Charges held over on al­leged gun­man

Times Chronicle & Public Spirit - - FRONT PAGE - By Jar­reau Free­man

A Glen­side man al­legedly re­spon­si­ble for shootin­gand­killinga­man­inNorthHill­swas hel­doveron­charges­for­first­de­greemur­derat a pre­lim­i­nary hear­ing held in front of Dis­trict Judge Juanita Price July 31.

The court­room was packed with fam­ily mem­bers of Wil­liam But­ler, 27, of Franklin Av­enue, Abing­ton, the man who was al­legedly shot July 17 by 21-year-oldAn­dre Dula of the 800 block of North Hills Av­enue in North Hills. Dula’s fam­ily was also present.

“We ex­press our deep­est sym­pa­thies for the fam­ily,” Sharon El, a Dula fam­ily friend said prior to the hear­ing. “We did not raise a child to com­mit such a vi­o­lent act. There are no words to de­scribe the pain.”

“I can’t eat, I can’t sleep … I’ve been a mess” added Robert Dula, An­dre Dula’s fa­ther.

The hear­ing be­gan with Mont­gomery County As­sis­tant Dis­trict At­tor­ney John Walko call­ing two wit­nesses to the stand. The first was Wil­liam But­ler’s brother, Kevin But­ler, who said he was present the night of the shoot­ing at the North Hills train sta­tion.

Kevin said that he drove with Wil­liam and a mu­tual friend to the train sta­tion, where they were look­ing for Dula. He said that once they saw him, But­ler got out the ve­hi­cle be­fore it came to a com­plete stop and al­legedly threw a bot­tle at Dula and then threw a punch. Kevin said he then sawAn­dre Dula reach for his hip.

“It looked like he was reach­ing for a gun,” he said.

Kevin said his brother ran up a nearby hill and as he ran, he saw Dula run af­ter him with his arm ex­tended. He then said he heard three con­sec­u­tive gun­shots fired and then saw Dula run away.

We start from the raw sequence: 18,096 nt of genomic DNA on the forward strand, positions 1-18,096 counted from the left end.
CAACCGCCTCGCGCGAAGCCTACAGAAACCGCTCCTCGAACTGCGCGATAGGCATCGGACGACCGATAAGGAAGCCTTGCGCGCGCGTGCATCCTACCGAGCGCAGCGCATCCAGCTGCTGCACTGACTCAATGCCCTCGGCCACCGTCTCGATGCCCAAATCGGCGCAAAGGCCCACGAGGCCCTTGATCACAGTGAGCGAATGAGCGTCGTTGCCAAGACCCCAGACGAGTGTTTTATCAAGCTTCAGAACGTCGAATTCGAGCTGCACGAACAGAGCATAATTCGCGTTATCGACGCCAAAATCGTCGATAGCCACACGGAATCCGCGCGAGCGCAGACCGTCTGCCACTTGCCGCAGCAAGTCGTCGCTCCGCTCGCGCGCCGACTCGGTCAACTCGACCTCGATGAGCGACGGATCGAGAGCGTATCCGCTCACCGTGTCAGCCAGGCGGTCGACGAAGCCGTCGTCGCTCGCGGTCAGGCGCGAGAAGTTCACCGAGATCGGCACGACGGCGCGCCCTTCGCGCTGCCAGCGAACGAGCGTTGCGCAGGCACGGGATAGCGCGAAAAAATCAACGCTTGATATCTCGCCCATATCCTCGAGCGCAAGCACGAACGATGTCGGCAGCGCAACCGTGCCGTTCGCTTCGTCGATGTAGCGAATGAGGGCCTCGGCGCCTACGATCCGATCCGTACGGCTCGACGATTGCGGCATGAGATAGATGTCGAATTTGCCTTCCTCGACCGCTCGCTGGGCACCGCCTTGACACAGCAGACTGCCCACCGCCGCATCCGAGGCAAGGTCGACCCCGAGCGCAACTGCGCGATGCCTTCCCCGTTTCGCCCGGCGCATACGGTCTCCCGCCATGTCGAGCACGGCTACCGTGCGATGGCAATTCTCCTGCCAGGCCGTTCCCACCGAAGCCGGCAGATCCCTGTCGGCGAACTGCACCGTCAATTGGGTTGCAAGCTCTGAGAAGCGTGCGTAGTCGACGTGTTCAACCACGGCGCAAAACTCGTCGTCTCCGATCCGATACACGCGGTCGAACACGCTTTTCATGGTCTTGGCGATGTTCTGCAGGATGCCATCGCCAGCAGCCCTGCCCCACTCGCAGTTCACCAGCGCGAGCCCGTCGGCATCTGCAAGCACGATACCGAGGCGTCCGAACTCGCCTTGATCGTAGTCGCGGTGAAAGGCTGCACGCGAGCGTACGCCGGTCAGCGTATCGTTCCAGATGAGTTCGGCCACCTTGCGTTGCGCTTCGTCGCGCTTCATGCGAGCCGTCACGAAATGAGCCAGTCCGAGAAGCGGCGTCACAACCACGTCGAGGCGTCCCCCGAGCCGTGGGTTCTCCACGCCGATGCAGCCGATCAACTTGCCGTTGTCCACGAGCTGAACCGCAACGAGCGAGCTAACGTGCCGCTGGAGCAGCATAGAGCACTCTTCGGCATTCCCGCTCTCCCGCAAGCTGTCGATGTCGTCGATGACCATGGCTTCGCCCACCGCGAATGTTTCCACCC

De­fense At­tor­ney John McMa­hon Jr., cross-ex­am­ined Kevin ask­ing him where he was be­fore the in­ci­dent oc­curred. He re­sponded that he was at his sis­ter’s house with his brother and their friend. McMa­hon asked him if they were plan­ning to lo­cate Dula. To which Kevin But­ler replied “Yes.”

Walko called Shapelle Wash­ing­ton-Freer, a friend of But­ler, to the stand.

Freer said that she was in a ve­hi­cle that was lo­cated at the top of the hill, where Wil­liam But­ler was al­legedly shot. She said that she saw An­dre point some­thing at him.

“Iclosed­myeyes­be­causeIwass­cared,” Freer said. “I heard three gun­shots.”

Walko sub­mit­ted the au­topsy re­port from Abing­ton Memo­rial Hospi­tal, which said that Wil­liam died of a gun­shot wound to the back, in ad­di­tion to a doc­u­ment that said that Dula was not li­censed to carry a gun as ev­i­dence.

Walko ar­gued for first-de­gree murder charges as Dula in­tended to kill Wil­liam when he ran af­ter him at gun­point.

McMa­hon asked Price to drop the first­de­gree murder charge to a third-de­gree charge. He said that ev­i­dence pro­vides that Dula was try­ing to de­fend him­self.

Dula was held over on charges for first­de­gree murder.

His ar­raign­ment date is set for Sept. 24 at the Court of Com­mon Pleas in Nor­ris­town.

“We are in­tend­ing to fight the case at trail. I am dis­ap­pointed the first-de­gree murder charges were not dropped,” McMa­hon said fol­low­ing the hear­ing. “He was act­ing in self-de­fense and [we will] put on a self-de­fense case at trial.”

“At the end of the day [An­dre Dula] bought a gun to a fist fight [that] the vic­tim was not pre­pared for,” Walko said.

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